General Administration, Annex Building,
910 Raleigh Road, Chapel Hill, NC 27515;
(mailing address: P.O. Box 2688, Chapel Hill, NC 27515-2688; phone: 919-962-4588).

Summer School Refund Policy

(This policy is subject to change.)


    Withdrawals: Tuition and Fees, including room and board, for summer sessions will be refunded per the following schedule, provided a student officially withdraws from the University and is not attend ng the University for the first time and receiving financial assistance through Federal Title IV student aid programs. A first-time student under the Title IV program is eligible for a pro-rata refund through 60 percent of the enrollment period.


    • Prior to the first day of classes 100% of fees paid
    • 1 through 9 calendar days 50% of fees paid
    • After 9 calendar days NO REFUND


    • Prior to the first day of classes 100% of fees paid
    • 1 through 6 calendar days 50% of fees paid
    • After 6 calendar days NO REFUND


    • Prior to the first day of classes 100% of fees paid
    • 1 through 6 calendar days 50% of fees paid
    • After 6 calendar days NO REFUND

    We begin counting days with the first official day of classes (not the first day of a particular class). A completed withdrawal form must be filed with the Student Accounts Office in Lumbee Hall. Forms for withdrawals during the first 9 calendar days of First and Second Summer Sessions and the first 6 calendar days of Intra Session may be obtained from the Registrar’s Office.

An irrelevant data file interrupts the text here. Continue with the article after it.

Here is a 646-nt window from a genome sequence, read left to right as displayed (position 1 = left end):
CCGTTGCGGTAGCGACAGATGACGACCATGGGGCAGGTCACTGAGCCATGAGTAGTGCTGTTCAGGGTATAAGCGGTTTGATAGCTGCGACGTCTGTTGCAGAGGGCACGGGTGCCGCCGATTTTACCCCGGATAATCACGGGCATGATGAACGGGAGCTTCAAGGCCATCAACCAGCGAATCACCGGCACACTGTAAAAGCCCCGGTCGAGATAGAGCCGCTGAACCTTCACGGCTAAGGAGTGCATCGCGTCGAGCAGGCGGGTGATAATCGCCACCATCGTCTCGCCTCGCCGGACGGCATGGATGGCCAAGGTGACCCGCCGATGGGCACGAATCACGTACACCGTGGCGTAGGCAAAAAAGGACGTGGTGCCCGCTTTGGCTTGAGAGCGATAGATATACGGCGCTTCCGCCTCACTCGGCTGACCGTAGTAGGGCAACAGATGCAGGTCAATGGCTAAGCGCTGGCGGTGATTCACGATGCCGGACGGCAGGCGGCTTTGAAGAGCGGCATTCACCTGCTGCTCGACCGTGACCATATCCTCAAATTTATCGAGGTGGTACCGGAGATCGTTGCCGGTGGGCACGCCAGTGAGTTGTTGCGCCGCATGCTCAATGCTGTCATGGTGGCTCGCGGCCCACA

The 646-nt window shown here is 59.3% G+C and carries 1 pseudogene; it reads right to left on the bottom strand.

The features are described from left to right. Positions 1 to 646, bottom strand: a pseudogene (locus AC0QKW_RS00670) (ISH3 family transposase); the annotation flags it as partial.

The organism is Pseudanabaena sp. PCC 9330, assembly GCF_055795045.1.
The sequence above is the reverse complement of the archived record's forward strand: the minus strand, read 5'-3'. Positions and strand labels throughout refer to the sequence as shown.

Reducing hours: Students who officially drop from full-time to part-time status or who drop to a lower block of credit hours will receive a refund equal to the difference between the amount paid and the charge for the block of hours for which the student officially registered at the end of the registration (drop/add) period. Refunds for withdrawing or reducing hours will be processed after the registration period. Please allow two weeks for processing of any refund. Students receiving financial aid will not receive a refund until the Financial Aid Office determines if any portion of the refund needs to be repaid to the awarding agency.